If a Guru keeps even a moment’s link with his disciple, either through a mantra, through a sidelong glance, through touch or through remembrance imbued with grace, the anugraha so conveyed remains a permanent connection. You turn the switch once and the bulb keeps burning by itself. The diksha administered by the Guru is like that. The acharya, by his sthula presence (“sthula” means “gross”), has to keep long-term contact with his student to train him in his studies and conduct. But for the Guru the gross connection need only be momentary or it may not even be altogether necessary. The “sukshma” or subtle contact through diksha will have more than a long-term effect; it will be lifelong. Indeed such contact will ultimately mean the end of samsara for the disciple, the end of his reincarnations in this world. The contact will last until he attains siddhi, liberation.

Administering diksha is believed to be the most important of the Guru’s characteristic functions. “Diksha-Guru”, “Guru-diksha” are terms often used. It is also customary to regard any individual who gives diksha as a Guru. If you refer to the epics like the Ramayana and the Mahabharata, the Puranas and the poetical works of old, you will find that the father is mentioned as the Guru. Whether or not he (the father) is inwardly great and has the “weight” of the Guru, is he not equivalent to God so far as his son is concerned? Is he not “munnari Daivam”? Because of this, he must have been spoken of in elevated terms. [Similarly, the teacher is also to be regarded as God. There is a saying in Tamil that “the one who teaches the alphabet (writing) is God”. The Vedas exhort the student; “Pitrdevo bhava” (“May your father be God to you”) and “Acharya devo bhava” (May your teacher be God to you”). Such is the Vedic injunction and this must be the reason for the father being raised to the position of a Guru]. There seems another reason for regarding the father as a Guru. What is the first upadesha given to a child (to a jiva)? It is the Gayatri. This mantra is imparted by the father in the rite of Brahmopadesha which is to say the Gayatri-diksha must be given by the father. It is likely that the tradition of looking upon the father as a Guru originated from this practice.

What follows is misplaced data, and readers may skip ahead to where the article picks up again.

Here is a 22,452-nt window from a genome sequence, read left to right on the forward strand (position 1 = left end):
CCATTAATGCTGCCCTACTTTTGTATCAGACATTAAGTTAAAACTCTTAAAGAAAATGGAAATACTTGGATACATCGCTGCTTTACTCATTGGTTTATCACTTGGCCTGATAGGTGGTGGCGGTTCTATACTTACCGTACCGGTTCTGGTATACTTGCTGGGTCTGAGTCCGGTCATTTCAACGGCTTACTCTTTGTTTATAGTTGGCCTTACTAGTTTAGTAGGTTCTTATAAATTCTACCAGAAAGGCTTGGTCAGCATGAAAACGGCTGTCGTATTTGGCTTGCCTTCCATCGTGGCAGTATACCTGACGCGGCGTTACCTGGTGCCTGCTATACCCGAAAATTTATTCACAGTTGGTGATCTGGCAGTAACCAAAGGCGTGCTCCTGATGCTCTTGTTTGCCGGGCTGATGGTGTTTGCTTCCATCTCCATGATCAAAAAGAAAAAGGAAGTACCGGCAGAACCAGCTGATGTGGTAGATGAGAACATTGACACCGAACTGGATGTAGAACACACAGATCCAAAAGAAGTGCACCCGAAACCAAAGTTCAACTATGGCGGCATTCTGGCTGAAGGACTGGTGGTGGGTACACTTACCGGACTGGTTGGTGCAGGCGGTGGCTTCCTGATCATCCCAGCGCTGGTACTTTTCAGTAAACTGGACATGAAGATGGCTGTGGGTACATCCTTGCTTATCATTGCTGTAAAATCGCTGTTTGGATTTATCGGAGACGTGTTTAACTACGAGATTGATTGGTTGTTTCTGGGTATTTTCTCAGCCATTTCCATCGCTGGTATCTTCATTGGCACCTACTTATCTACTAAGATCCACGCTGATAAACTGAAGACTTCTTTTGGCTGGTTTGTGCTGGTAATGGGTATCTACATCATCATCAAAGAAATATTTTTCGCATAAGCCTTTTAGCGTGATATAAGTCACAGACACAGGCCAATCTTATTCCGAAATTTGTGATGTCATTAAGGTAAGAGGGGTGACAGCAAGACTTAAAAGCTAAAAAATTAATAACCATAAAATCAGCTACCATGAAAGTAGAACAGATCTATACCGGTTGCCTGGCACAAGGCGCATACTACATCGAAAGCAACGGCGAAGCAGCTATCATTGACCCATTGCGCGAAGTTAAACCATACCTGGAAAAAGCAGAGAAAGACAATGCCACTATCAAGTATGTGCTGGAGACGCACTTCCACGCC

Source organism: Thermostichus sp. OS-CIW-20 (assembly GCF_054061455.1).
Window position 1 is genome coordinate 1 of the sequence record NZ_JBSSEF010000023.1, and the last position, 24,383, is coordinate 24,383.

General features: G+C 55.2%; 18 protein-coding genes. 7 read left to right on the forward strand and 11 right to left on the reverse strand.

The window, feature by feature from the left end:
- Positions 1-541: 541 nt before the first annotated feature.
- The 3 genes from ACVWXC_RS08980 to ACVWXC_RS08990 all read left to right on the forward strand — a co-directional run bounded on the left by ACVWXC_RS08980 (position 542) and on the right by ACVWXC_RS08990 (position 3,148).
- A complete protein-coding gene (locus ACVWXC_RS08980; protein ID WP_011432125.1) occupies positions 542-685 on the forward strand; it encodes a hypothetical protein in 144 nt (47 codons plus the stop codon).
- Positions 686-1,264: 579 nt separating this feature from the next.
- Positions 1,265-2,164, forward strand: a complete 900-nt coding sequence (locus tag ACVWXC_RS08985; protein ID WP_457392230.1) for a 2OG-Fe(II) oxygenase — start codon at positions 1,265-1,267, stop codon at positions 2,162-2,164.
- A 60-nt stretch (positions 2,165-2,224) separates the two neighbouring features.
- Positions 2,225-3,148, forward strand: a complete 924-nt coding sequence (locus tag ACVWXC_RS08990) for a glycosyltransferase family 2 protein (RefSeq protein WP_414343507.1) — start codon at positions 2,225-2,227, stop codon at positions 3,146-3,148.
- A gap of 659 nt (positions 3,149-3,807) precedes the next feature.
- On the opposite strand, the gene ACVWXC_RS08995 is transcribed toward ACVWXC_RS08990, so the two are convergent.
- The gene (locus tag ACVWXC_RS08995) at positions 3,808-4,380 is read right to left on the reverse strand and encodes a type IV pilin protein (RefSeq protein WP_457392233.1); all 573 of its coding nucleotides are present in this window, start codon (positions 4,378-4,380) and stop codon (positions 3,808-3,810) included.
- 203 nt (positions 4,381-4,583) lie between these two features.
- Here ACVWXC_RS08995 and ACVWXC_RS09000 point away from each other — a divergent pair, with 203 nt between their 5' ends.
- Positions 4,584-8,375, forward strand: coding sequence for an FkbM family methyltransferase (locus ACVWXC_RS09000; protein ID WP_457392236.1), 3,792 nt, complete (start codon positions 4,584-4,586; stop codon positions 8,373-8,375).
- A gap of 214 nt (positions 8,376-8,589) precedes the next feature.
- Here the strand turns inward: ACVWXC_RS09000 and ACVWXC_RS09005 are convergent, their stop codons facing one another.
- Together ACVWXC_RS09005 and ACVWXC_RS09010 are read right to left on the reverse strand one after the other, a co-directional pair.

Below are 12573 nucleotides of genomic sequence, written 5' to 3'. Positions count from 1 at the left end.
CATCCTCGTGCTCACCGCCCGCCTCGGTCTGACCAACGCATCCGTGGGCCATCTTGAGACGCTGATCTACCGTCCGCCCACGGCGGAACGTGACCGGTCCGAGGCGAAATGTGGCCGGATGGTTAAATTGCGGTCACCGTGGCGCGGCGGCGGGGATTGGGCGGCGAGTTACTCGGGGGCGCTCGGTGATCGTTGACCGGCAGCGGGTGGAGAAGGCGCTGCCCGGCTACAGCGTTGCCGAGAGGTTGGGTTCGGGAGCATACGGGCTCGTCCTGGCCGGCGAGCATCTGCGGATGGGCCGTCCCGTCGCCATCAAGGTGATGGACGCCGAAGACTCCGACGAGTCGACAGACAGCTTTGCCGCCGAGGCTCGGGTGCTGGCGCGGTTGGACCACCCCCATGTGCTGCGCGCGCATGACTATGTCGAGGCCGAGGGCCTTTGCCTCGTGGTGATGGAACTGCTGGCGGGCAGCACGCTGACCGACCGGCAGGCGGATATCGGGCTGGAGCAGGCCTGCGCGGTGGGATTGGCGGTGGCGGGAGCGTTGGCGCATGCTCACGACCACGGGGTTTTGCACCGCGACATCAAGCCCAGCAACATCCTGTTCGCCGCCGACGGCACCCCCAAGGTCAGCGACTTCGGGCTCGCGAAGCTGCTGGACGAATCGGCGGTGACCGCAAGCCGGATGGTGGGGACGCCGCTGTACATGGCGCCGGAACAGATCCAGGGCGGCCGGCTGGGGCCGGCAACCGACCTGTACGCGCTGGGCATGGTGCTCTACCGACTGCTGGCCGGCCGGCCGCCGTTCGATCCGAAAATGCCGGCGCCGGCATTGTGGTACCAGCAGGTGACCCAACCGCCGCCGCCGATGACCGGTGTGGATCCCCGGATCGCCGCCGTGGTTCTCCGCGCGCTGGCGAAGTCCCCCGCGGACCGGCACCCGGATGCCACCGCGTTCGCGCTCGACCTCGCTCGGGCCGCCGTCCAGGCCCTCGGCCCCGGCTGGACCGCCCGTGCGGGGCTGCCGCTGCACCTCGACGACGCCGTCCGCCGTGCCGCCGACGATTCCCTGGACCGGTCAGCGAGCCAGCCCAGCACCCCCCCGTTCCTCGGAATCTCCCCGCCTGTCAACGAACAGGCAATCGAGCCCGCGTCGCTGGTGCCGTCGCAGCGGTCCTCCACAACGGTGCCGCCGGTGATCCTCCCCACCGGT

(Excerpt from the book ‘Guru Tradition’ published by Bharatiya Vidya Bhawan)